Gender and Sexuality in Islam
Ithaca College, Spring 2017
Using theological, historical, and anthropological perspectives students will explore how gender and sexuality has been constructed, negotiated, challenged and policed by Muslims primarily through interactions with religious texts. Additionally, this course will explore how increased contact with non-Muslims, as well as other types of Islams via colonialism, war, and globalization has produced new conversations around gender and sexuality among Muslims. Using an intersectional approach, the course will also explore how race and ethnicity intersects with Islam in multiple ways, challenging the notion that there is one “proper” way to be a Muslim. Topics covered in this course include same-sex marriage, Islamic feminism, and trans* rights in Islam.
Course Twitter: https://twitter.com/RLST27502
Black Lives Matter: Religion and Justice
Ithaca College, Fall 2016
Whereas history has attributed the success of the Civil Rights Movement to heterosexual Black men grounded in the Black Church, the Movement for Black Lives is led by “unchurched” queer and trans Black women who reject the claim that tackling sexism should be a secondary issue for activists. Radically inclusive, these activists trace their lineage back to Assata Shakur, Ella Baker, and Ida B. Wells rather than Martin Luther King and even Malcolm X. Black women in the Movement for Black Lives are focused on recovering the forgotten history of earlier Black women activists and centering women, girls, and femmes in conversations on state violence.
This push has shifted conversations about the role religion will play in this new movement. Focusing on Christians, Muslims, and “religious nones” (atheists, agnostics, and unaffiliated people), this course will explore how people in the Movement for Black Lives have used religion in their activism, and how the movement has, in turn, also shaped religion.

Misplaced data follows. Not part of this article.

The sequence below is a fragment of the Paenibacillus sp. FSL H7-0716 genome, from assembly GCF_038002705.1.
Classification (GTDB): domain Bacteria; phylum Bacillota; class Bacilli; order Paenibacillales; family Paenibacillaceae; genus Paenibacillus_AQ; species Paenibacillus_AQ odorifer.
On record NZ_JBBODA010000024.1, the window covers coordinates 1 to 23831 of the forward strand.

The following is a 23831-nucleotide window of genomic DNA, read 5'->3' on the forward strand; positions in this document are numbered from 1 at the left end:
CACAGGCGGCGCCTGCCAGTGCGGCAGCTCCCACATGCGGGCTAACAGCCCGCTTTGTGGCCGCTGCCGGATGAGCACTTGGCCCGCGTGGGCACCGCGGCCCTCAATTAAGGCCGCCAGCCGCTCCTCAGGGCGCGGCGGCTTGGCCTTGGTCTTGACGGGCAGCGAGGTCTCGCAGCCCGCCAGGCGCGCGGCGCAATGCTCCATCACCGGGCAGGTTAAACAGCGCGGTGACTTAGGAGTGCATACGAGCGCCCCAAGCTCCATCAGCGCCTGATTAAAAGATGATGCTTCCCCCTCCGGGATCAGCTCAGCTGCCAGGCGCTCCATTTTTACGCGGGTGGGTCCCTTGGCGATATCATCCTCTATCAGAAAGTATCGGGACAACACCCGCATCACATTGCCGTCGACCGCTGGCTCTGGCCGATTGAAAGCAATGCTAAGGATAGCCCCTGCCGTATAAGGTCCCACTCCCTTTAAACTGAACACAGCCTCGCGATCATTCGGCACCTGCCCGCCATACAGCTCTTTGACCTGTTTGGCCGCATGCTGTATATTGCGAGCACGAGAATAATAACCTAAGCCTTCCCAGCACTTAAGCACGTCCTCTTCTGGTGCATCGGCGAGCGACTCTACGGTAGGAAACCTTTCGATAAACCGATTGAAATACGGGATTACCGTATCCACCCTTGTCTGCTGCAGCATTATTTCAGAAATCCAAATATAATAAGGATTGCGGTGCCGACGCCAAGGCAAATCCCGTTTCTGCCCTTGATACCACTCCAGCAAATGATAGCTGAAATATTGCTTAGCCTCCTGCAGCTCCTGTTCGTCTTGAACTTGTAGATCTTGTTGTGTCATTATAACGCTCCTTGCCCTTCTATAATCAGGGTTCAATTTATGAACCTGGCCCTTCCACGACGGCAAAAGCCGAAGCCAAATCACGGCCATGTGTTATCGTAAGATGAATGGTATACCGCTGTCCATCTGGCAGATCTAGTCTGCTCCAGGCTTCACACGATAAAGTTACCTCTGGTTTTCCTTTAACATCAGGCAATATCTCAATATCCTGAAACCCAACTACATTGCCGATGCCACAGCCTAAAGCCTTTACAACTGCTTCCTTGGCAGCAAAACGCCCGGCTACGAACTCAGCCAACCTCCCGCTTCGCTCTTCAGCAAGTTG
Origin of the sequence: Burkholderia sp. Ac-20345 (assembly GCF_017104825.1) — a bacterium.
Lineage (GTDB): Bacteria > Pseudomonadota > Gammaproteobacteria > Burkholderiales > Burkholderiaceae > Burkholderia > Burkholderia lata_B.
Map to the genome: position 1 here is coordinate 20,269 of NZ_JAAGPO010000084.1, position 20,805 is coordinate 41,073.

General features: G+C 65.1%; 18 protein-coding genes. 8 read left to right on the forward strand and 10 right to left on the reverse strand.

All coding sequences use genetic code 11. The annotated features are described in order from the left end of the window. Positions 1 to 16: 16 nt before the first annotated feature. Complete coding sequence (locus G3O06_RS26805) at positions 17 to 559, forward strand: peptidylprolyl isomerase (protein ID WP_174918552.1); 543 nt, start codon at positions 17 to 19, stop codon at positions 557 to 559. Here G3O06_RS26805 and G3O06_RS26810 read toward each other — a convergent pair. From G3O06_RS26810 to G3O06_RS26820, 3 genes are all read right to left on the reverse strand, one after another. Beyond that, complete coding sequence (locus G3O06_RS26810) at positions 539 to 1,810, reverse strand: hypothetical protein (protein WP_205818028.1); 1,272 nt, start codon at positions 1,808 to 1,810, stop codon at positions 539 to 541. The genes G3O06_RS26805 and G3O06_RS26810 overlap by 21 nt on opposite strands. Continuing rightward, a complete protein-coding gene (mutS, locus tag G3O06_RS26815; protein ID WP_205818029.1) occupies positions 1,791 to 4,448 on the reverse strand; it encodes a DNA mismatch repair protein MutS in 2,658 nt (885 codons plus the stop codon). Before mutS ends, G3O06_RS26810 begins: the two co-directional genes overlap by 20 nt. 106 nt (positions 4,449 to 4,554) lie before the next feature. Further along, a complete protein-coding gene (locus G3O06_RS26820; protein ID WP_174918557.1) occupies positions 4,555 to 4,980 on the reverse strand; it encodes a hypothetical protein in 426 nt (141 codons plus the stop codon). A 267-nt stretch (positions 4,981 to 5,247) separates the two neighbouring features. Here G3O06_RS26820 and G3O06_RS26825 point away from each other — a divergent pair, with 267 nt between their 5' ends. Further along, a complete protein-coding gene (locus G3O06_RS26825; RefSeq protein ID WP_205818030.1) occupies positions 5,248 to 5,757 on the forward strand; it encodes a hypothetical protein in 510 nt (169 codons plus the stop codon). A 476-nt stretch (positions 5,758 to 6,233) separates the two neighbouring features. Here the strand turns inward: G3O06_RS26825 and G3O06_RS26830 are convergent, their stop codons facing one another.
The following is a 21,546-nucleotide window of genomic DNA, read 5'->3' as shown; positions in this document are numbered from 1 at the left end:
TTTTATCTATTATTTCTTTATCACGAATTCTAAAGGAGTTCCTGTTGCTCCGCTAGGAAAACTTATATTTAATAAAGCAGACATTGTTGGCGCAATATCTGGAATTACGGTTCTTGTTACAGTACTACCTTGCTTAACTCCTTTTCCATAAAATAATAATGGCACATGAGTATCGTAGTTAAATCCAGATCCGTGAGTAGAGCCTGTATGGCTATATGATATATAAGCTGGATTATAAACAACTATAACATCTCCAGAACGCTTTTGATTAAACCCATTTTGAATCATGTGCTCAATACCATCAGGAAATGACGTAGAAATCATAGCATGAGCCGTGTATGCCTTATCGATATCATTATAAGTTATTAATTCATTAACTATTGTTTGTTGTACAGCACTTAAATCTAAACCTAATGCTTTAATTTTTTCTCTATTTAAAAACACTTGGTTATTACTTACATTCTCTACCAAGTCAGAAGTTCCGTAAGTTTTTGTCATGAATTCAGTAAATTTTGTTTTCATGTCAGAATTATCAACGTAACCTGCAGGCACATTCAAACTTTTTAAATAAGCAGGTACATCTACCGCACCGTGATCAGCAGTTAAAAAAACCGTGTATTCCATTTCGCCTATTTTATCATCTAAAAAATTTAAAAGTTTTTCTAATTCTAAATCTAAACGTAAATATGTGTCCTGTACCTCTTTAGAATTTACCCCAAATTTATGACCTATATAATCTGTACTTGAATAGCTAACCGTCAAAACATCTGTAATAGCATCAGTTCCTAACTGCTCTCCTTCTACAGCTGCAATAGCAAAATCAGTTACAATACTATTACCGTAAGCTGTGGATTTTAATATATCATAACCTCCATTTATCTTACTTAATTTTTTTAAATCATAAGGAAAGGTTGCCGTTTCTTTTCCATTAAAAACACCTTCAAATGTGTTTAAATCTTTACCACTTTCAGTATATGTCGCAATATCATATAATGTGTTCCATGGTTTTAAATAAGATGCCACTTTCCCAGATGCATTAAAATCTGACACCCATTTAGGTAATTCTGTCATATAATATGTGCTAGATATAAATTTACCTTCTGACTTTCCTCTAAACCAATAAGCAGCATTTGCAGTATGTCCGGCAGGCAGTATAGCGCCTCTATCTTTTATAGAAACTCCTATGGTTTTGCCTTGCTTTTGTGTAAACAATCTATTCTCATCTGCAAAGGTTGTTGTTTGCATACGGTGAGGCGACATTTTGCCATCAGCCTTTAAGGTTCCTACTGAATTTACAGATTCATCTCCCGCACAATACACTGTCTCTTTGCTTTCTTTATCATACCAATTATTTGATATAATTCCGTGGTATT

Religion and Social Life: Race, Religion, and Rap
University of Iowa, Spring 2015
This course explores how race and religion intersect with the production and distribution of rap music in the United States and abroad. The goal of the course is to provide students with basic knowledge of a number of religions and to provide them with the tools to help them investigate how the boundaries of the religious and secular spheres are blurred and contested through the use of music. This course is broken into three interconnected themes: devotion, identity formation and articulation, and resistance.
Using an interdisciplinary approach, we will answer the following questions together over the course of the semester. What is the difference between hip hop and rap? Is hip hop dead? Is rap music a distinctively Black art form or a global phenomenon? Can you be a “good” Christian or Muslim while rapping about sex and drugs?
Subgenres explored include gospel gangsta rap, Native American conscious rap, and hip hop soul. Artists discussed include Lupe Fiasco, Tupac, Kanye West, the Beastie Boys, KRS-One, Rakim, Erykah Badu, Lauryn Hill, Immortal Technique, Supaman, and Matisyahu.
Course Blog: https://racereligionandrap.wordpress.com/
Course Twitter: https://twitter.com/racerlgnandrap
Religion in America Today
University of Iowa, Spring 2014 and Fall 2014